actar60mm3up

The only real change was the warmer natural light, so we enhanced the contrast to keep as much detail in the image. I prefer the warm light, its much more pleasing to the eye.

The Photoshop layered file to be stitched is 929.8MB layered file, 322MB (flattened.) The TIFF file is 1.24GB. The pixel dimension of the capture is 11456 x 4912 at 300dpi / Print output 38.18” x 16.37” 300dpi.

actar60mmpanorama

The Photoshop CC2015 auto merge, content aware and edge fill process was the same as when we processed the Actar 24mm files.

The images we use for the blog are 1080 wide at 72dpi, reduced to manage on the blog. The cropped imaged was taken from the middle of the panorama at 100% (approx.) zoom. The file is 8.8MB, 1893 x 812 at 300 dpi with a print output of 6.31” x 2.7” at 300dpi. I have been too generous with the crop produced by the Actar 24mm as the size of these files should be the same.

actar60mmpancrop

The Actar 60mm is a better lens for this type of work. Of course longer lenses will suffer less with distortion and lens aberrations, we are also cropping into the image area which is far more effective when shooting a panoramic image.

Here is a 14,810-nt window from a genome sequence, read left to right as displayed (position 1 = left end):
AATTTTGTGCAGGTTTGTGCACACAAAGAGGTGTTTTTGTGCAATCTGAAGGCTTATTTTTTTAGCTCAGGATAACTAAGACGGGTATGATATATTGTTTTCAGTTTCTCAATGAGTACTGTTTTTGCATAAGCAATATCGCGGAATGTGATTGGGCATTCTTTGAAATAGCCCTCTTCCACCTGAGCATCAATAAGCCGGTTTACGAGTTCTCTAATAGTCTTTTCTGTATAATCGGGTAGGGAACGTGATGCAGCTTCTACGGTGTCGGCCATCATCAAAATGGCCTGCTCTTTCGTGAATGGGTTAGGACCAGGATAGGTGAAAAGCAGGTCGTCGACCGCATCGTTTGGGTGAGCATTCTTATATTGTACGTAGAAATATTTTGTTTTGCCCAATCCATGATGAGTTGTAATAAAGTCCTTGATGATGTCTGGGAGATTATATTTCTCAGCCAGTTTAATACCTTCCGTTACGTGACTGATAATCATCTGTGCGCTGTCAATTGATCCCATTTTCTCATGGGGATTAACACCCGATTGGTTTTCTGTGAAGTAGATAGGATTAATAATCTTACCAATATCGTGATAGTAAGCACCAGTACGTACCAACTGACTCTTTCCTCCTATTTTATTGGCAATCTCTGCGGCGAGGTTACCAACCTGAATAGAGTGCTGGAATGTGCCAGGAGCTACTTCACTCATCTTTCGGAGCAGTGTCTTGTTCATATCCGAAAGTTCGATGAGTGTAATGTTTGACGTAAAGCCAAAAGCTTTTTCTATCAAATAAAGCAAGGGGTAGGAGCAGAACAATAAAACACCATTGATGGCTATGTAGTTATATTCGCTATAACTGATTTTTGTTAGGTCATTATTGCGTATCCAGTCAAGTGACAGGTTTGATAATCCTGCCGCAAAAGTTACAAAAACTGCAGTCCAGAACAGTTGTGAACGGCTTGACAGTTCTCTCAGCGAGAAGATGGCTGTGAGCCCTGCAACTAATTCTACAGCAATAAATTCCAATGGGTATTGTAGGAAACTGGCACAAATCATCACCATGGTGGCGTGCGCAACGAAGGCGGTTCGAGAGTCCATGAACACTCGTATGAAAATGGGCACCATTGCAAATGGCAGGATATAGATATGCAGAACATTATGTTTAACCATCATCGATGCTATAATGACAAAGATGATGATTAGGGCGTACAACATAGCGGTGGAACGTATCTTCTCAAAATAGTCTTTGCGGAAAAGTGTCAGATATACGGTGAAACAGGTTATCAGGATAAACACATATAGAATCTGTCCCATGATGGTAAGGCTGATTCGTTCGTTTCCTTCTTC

There is more to come – we can’t say too much just now, so please Sign up and don’t miss a post. For further information about Cambo products contact your nearest dealer– Dealer Search.

Posted in ACTUS, Landscape | Tagged , , , , ,

Cambo Actar 24mm – Stitching Images

Cambo Actar 24mm – Stitching Images

Cambo has built a reputation for designing and manufacturing technical cameras and more recently the Actus system has been proven a favourite choice for many landscape and architectural photographer.